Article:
Standards-Based Reporting: Elementary Level

What is a Standards-Based Progress Report?

A standards-based progress report lists the most important skills students should learn in each subject at a particular grade level. For example, in reading, a second-grade progress report might list these skills for English Language Arts:

  • Retells and explains the lesson, message, or moral of stories, fables, and folktales
  • Compares and contrasts two or more texts
  • Asks and answers questions to demonstrate understanding of text
  • Decodes known and unfamiliar words
  • Reads at grade level (end of year benchmark) 

Instead of overall letter grades, students receive marks that show how well they have mastered the standard/expectation and the progress they have made in mastering the standard/expectation. The marks will show whether the student has 1-Beginning; 2-Developing; 3-Competent; or 4-Mastery for each standard/expectation.

Mastery (4)

The student is able to apply the expectations of the grade-level essential standard independently and consistently across all learning opportunities.
Competent (3)

The student has met the basic expectations of the essential grade-level standard without teacher support.
Developing (2)

The student has a basic understanding of the essential grade-level standard but needs teacher support to apply it.
Beginning (1)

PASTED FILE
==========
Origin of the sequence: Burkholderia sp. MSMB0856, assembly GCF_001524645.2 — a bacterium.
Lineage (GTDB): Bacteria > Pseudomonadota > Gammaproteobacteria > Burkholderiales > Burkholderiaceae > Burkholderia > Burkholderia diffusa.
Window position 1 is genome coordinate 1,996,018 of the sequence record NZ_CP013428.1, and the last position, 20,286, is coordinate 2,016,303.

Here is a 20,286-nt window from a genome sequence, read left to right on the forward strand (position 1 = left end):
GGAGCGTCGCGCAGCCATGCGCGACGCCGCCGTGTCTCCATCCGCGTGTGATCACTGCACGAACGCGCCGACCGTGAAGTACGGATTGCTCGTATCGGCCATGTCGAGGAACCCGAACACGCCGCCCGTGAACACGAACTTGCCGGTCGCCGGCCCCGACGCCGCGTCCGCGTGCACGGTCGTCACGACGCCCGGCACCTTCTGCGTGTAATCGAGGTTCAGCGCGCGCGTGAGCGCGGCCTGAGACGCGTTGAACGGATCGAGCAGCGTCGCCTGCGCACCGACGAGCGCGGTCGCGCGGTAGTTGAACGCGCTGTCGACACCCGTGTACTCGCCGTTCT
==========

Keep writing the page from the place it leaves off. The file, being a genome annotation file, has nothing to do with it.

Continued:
The student is not yet able to demonstrate an understanding of the specific essential grade-level standards.

Why does the Appleton Area School District use a Standards-Based Progress Report at the Elementary level?

While letter grades seem “understandable” to parents, they give only limited information about what the students have learned or can do, are dependent on teacher and parent interpretation, and can be focused only on surface knowledge rather than understanding and application. Considering an “average” to determine the final marking or grade may not be reflective of the final learning.

A standards-based approach allows teachers to use information from a variety of assessments to evaluate student learning. The information, when shared with parents, gives a more detailed picture of what a child can do.

Career and Life Skills-Learning How to Learn

Learning habits play an important role in a student’s success. We believe that communicating with you on effort and behavior is important. Students will get separate marks for effort and work habits, even though these characteristics aren't included in the assessment of the student's academic skills.

Career and Life Skills-Learning How to Learn

AASD Elementary Career and Life Skills-Learning How to Learn


K-6 Standards-Based Progress Report Parent Guide